Defensive line pressure key for Irish

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Thanks to the guys in the video department, and my new favorite toy the CableCam, we’ve got a great look at how the Irish got pressure with their front three against Purdue quarterback Robert Marve last week.

Take a look at the great work Ethan Johnson, Kapron Lewis-Moore, and Ian Williams did against the Purdue front, and how much they did without bringing exotic blitz packages like the Irish did last year on nearly every snap.

 

It’s pretty hard not to like the Irish defensive line after watching these clips. Here are a few observations, after pouring over this video for 15-20 viewings.

* Ian WIlliams was a match-up nightmare all afternoon. The first two plays are great examples of what makes Williams so effective: Ian beats the left guard on a simple pass rush move, making his way to the quarterback before knocking down the pass. On the next play, the pressure that Williams got on his stunt with Darius Fleming, as well as the good work by Kapron Lewis-Moore and Kerry Neal, flushed Marve out of the pocket with Kerry Neal chasing, and Williams was already in the backfield to clean up. On Williams’ interception, he battled a double-team, stuffing the interior on the play-action pass and then made it back to the ball for the pick. On the sack KLM made, Williams battles a double team, a hold, and still disrupts the right side of the offensive line while Marve is flushed. It sounds like a broken record, but Williams was dynamic, getting an incredible push up the middle and beating double-teams while also keeping gap integrity. Brian Kelly was incredibly complimentary of Williams in the days leading up to the opener, and this must’ve been what BK saw in the past few months from his senior nose guard. Williams’ stat line was unimpressive: one tackle, and half a sack, but I think watching the tape tells a different story.

* Ethan Johnson also made a huge leap with his play last Saturday, and the two sacks were the breakthrough that this defensive line needs if they’re going to become an elite defensive unit. Watching the tape, you see the great work that Johnson has done over the past year, and also get a reminder that EJ’s still a work-in-progress. On Williams’ interception, that’s Johnson on the bottom of a two-man Purdue pile. But on Johnson’s two sacks, we see a powerful pass-rusher who beats linemen with both speed and power. Johnson will likely see plenty of cut-blocks (just like he did against Purdue) this weekend against Michigan. But if Williams can play assignment-correct football and stay on his feet, he could have a huge impact against Denard Robinson.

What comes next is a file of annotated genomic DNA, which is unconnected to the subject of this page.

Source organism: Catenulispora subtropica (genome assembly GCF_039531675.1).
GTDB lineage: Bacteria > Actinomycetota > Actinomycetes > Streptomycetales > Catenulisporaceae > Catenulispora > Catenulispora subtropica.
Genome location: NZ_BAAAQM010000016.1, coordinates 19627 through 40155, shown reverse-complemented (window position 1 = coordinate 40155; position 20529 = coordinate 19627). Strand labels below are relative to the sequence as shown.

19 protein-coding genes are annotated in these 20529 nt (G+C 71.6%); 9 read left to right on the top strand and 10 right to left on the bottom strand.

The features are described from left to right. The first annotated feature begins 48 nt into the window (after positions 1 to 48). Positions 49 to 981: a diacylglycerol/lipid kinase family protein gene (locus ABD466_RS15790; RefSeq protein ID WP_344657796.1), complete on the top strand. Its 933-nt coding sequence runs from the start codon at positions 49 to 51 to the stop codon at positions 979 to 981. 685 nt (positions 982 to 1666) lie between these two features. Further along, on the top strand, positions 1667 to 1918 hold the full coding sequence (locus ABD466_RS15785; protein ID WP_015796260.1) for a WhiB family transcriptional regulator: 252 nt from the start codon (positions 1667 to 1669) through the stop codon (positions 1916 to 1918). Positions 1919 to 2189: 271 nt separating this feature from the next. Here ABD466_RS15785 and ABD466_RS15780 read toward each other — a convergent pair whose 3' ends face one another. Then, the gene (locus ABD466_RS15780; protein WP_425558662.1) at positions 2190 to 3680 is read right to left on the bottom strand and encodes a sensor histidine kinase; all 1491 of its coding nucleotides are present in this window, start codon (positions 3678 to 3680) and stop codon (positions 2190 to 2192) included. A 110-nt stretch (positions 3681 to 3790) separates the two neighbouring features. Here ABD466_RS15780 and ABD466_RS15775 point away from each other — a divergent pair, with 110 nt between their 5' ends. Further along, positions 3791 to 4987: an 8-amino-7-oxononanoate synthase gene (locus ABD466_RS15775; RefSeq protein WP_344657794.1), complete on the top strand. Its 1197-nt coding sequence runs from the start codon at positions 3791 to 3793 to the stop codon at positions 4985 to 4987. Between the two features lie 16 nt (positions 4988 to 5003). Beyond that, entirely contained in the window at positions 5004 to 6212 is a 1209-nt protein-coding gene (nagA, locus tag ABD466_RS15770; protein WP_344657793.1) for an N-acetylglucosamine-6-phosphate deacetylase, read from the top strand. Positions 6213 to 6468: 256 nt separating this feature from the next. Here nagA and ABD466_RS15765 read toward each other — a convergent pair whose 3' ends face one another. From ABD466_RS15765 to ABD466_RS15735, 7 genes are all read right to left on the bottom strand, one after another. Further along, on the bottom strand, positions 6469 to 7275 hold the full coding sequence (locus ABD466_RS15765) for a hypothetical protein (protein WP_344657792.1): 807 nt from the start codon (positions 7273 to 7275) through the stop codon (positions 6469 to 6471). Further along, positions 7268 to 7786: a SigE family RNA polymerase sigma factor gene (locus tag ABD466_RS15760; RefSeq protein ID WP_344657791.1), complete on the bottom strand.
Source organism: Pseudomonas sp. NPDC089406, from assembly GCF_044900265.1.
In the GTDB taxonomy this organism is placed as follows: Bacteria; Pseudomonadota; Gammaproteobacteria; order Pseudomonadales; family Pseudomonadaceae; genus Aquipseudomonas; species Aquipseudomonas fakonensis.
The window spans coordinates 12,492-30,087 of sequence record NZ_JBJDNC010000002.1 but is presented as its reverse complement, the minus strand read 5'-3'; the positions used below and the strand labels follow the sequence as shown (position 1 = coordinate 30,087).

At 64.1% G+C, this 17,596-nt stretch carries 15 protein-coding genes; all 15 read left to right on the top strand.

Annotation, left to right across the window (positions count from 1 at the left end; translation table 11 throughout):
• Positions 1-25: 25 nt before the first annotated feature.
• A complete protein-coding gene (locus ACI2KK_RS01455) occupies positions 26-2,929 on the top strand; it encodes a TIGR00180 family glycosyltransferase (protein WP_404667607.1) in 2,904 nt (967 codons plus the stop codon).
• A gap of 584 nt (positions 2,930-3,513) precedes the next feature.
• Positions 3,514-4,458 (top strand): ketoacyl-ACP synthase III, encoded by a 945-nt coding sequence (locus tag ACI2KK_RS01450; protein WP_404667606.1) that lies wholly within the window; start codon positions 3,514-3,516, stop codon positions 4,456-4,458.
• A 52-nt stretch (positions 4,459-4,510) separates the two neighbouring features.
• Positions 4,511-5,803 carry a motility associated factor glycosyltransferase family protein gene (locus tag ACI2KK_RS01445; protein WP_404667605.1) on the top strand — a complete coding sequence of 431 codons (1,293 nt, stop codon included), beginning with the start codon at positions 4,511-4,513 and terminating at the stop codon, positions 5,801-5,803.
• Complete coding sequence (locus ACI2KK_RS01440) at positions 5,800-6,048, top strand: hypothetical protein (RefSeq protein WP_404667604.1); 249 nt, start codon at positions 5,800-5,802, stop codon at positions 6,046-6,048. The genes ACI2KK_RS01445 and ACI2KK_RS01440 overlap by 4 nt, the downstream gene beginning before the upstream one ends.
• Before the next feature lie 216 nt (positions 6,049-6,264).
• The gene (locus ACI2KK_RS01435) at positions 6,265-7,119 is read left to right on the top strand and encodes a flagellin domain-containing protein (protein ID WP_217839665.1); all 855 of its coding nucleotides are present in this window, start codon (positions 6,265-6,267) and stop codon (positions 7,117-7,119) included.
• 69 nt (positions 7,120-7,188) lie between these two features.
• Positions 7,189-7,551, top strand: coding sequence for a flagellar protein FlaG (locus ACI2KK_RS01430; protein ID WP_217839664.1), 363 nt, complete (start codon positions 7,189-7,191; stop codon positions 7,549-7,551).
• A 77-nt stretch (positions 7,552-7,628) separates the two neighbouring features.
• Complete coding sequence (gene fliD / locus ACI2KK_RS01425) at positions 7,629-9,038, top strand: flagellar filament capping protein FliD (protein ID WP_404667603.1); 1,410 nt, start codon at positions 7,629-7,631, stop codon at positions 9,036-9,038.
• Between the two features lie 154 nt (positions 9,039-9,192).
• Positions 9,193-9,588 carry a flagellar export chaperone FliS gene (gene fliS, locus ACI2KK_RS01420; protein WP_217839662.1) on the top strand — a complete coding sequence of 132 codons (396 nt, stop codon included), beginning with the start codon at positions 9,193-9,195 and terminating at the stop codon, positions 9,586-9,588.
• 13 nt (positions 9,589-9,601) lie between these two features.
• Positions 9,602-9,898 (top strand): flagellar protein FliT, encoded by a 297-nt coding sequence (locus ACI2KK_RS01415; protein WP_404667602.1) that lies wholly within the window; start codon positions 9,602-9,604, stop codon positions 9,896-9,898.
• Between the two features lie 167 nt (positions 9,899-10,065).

* Opposite of Johnson, Kapron Lewis-Moore had a solid game as well. KLM made four tackles and a gigantic sack on Marve deep in Purdue territory, and was incredibly active all afternoon. His work on a stunt with Kerry Neal gave Neal a free run at Marve and nearly gave Lewis-Moore a defensive touchdown, though it was overturned on replay. Matched up against left tackle Dennis Kelly, KLM seemed to protect the backside of the play, as Marve often found himself scrambling to his right,  and he did some of his best work in run support. 

Restocking the roster: Wide Receivers

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Some believe that the best way to look at recruiting is in two-year increments. As programs rebuild and rosters turn over, covering the needs of a football team over two recruiting cycles  allows a coaching staff to balance its roster.

That balance is critical to the health of a program. And it’s not just the work of a rebuilding coach. As we saw in Brian Kelly’s sixth season, injuries, attrition and scheme change impacted the defense, especially in the secondary.

Another position set to deal with major change is wide receiver. Gone is All-American Will Fuller, departing South Bend after three years, scoring 29 touchdowns over the past two seasons. He’ll look to run his way into the first round of the NFL Draft. Also gone are veterans Chris Brown and Amir Carlisle, putting the Irish in an unenviable position, needing to replace the team’s three leading receivers.

Reinforcements aren’t just on the way, they’re already on campus. While there’s not a ton of production to see, the recruiting stockpile has created a chance to reload for Mike Denbrock’s troop. So let’s take a look at the additions and subtractions on the roster, analyzing the two-year recruiting run as we restock the receiving corps.

DEPARTURES
Will Fuller
, Jr. (62 catches, 1,258 yards, 14 TDs)
Chris Brown, Sr. (48 catches, 597 yards, 4 TDs)
Amir Carlisle, GS (32 catches, 355 yards, 1 TD)
Jalen Guyton, Fr. (transfer)

 

ADDITIONS
Equanimeous St. Brown

Miles Boykin*
CJ Sanders
Jalen Guyton
Chase Claypool*
Javon McKinley*
Kevin Stepherson*

 

PRE-SPRING DEPTH CHART
Corey Robinson, Sr.
Torii Hunter, Sr.*
Justin Brent, Jr.*
Corey Holmes, Jr.*
CJ Sanders, Soph.
Miles Boykin, Soph.*
Equanimeous St. Brown, Soph.
Kevin Stepherson, Fr.*

 

ANALYSIS